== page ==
The Unbearable Lightness of Being a Dud

In 1989, I learned how to daydream. Before that time, my mind was a steel trap. Not a particularly fearsome steel trap, mind you; probably one of those mouse-denters that ordinarily retails for about eighty cents at your local hardware store, but a steel trap nevertheless. But in the year of my matriculation, my ability to concentrate was officially cut loose from its moorings, only to drift helplessly over the horizon.
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In Defence of the Power Ballad

Once upon a time, music was not something made by computers. In that not-so-distant age, it was so much more than a ringtone or the sound you heard when a program started up. As wonderful as technological advancement may be, it remains my view that pushing buttons does not, of itself, make you a musician. That’s because the melodies that inspire the human spirit are not to be found in a dos-based programming language or algorithm. They lie in the depths of the human heart. The problem with letting the IT Department write songs is that you get a very limited worldview as a result, as anyone who has recently listened to commercial radio may well attest. The language of music these days is so confined. It’s as if in a bid to reach to broadest selection of people, musicians have resorted to speaking in the musical equivalent of Esperanto when music should really be a whole Tower of Babel kind of experience.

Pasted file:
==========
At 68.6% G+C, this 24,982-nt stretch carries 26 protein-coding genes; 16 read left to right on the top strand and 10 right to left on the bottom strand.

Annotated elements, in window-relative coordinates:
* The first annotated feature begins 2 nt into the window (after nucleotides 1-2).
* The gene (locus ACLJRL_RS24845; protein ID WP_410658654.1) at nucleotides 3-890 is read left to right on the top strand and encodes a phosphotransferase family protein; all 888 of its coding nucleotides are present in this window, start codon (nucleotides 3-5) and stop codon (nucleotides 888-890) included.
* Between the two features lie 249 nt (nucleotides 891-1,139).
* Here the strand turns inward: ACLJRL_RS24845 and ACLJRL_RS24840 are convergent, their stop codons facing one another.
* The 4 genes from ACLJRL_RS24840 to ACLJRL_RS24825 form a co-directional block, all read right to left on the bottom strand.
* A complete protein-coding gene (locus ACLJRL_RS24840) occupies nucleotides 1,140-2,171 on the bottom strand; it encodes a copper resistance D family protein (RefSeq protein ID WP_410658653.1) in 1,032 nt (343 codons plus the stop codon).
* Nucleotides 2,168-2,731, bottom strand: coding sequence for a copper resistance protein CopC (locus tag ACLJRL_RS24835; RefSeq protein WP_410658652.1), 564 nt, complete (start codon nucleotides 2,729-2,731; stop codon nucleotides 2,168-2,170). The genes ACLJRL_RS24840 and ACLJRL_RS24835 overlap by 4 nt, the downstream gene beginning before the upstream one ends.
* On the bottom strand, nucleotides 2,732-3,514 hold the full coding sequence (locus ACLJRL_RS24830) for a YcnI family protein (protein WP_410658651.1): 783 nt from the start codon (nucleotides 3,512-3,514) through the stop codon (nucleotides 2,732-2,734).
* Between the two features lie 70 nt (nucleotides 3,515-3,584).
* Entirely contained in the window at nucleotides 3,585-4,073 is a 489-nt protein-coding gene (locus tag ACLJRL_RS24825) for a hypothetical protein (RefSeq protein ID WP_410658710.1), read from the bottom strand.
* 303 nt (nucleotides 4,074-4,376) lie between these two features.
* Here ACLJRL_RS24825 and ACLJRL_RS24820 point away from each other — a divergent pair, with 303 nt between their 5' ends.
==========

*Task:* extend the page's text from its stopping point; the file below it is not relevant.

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Journey to the Nightclub of my Soul

There are, according to Dante, nine circles of hell. In no particular order these are Limbo, Lust, Gluttony, Greedy, Dopey, Sleepy, Sporty, Baby and Ginger. But should the day ever arrive in which the dark lord of the underworld decides that it’s time for an extension, he could do worse than to have ‘nightclubs’ as the official tenth circle.

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